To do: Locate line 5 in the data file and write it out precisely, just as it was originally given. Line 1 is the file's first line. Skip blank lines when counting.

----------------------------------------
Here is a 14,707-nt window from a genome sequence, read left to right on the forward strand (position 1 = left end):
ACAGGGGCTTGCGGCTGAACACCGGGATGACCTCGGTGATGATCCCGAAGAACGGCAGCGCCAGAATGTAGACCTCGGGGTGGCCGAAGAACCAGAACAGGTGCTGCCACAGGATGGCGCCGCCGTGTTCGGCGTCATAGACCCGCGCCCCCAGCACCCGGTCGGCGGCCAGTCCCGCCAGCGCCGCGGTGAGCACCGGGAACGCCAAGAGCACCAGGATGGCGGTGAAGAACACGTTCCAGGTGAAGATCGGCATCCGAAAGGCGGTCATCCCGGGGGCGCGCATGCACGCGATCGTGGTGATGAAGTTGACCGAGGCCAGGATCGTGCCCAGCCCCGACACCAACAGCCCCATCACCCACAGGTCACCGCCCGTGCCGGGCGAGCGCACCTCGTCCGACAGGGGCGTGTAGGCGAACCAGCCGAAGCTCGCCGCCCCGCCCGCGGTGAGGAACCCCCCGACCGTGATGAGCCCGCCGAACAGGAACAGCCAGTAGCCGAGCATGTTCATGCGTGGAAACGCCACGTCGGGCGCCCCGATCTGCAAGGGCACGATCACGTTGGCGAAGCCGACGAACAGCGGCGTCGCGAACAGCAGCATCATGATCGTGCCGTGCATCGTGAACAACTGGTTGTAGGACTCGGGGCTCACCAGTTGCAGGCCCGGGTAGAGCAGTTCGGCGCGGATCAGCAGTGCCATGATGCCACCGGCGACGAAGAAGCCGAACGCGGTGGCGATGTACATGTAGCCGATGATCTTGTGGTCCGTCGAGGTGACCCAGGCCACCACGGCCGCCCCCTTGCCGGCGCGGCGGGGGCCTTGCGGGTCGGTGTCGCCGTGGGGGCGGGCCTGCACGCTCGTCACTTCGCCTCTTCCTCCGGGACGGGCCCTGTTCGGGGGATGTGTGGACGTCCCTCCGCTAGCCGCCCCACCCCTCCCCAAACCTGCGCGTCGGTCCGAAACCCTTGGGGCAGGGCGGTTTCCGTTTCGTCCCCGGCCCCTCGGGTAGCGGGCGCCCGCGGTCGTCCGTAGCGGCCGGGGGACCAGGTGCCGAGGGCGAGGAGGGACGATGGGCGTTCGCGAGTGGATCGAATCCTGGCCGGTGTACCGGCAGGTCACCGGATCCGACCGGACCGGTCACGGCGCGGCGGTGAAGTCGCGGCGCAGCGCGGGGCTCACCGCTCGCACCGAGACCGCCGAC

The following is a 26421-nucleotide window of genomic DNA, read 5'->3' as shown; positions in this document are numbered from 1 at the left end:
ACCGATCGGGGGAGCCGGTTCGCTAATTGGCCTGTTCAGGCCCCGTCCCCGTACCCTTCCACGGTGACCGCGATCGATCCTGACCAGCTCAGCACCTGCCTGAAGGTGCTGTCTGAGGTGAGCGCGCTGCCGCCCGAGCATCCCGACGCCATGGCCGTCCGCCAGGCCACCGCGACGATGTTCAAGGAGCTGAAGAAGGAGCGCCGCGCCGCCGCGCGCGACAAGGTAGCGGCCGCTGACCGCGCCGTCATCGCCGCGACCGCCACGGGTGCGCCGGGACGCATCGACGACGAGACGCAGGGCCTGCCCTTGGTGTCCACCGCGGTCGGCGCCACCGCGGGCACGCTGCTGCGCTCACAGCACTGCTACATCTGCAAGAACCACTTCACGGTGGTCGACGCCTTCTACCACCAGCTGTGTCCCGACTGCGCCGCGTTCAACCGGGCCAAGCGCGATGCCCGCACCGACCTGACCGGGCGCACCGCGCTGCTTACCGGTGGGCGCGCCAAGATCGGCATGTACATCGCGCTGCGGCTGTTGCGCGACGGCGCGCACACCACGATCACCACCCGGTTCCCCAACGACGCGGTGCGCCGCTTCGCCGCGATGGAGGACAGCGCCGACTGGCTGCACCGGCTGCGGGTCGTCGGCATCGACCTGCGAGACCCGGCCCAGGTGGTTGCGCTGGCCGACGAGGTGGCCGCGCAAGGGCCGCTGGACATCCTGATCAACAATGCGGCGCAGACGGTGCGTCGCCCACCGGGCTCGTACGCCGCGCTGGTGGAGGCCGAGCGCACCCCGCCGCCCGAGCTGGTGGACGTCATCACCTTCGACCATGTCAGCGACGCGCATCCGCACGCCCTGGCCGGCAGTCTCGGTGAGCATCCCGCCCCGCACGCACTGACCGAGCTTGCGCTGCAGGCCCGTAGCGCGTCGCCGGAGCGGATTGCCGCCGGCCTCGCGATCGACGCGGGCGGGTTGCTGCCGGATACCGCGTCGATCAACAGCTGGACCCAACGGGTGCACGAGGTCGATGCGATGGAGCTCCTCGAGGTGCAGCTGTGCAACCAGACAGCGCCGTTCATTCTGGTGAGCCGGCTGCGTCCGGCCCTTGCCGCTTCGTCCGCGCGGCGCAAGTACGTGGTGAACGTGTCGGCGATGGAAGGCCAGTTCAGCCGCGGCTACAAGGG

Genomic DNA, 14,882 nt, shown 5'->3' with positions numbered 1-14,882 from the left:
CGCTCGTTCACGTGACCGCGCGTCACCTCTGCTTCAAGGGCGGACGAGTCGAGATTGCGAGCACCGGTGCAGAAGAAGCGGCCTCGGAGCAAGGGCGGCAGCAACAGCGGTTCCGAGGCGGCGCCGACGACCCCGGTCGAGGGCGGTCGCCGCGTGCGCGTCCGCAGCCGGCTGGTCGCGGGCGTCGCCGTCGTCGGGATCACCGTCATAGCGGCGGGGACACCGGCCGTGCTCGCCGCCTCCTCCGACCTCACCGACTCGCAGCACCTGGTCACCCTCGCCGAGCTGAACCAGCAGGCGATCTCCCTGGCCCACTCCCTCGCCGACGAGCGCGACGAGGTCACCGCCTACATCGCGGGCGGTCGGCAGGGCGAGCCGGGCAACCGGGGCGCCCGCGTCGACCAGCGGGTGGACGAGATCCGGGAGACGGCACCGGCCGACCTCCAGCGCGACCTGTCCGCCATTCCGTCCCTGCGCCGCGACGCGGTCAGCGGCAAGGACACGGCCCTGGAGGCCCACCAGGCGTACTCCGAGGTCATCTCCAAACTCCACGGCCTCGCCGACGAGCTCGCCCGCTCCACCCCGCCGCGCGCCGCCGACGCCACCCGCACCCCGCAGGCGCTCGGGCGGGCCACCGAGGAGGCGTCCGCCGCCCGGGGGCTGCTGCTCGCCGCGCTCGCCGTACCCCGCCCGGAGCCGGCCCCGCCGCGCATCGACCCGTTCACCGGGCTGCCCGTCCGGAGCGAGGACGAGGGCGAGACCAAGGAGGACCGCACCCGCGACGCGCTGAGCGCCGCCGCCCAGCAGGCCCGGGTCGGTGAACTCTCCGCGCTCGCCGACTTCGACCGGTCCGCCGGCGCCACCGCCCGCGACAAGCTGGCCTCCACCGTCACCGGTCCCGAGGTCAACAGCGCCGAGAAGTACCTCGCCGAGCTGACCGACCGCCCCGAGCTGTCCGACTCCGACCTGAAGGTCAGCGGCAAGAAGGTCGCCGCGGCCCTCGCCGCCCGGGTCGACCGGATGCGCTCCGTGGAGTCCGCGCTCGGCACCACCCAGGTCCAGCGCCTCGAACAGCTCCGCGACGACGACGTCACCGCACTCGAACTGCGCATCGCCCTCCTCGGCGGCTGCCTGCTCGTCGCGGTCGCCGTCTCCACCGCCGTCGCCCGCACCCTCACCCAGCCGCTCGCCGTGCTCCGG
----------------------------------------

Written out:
Genomic DNA, 14,882 nt, shown 5'->3' with positions numbered 1-14,882 from the left: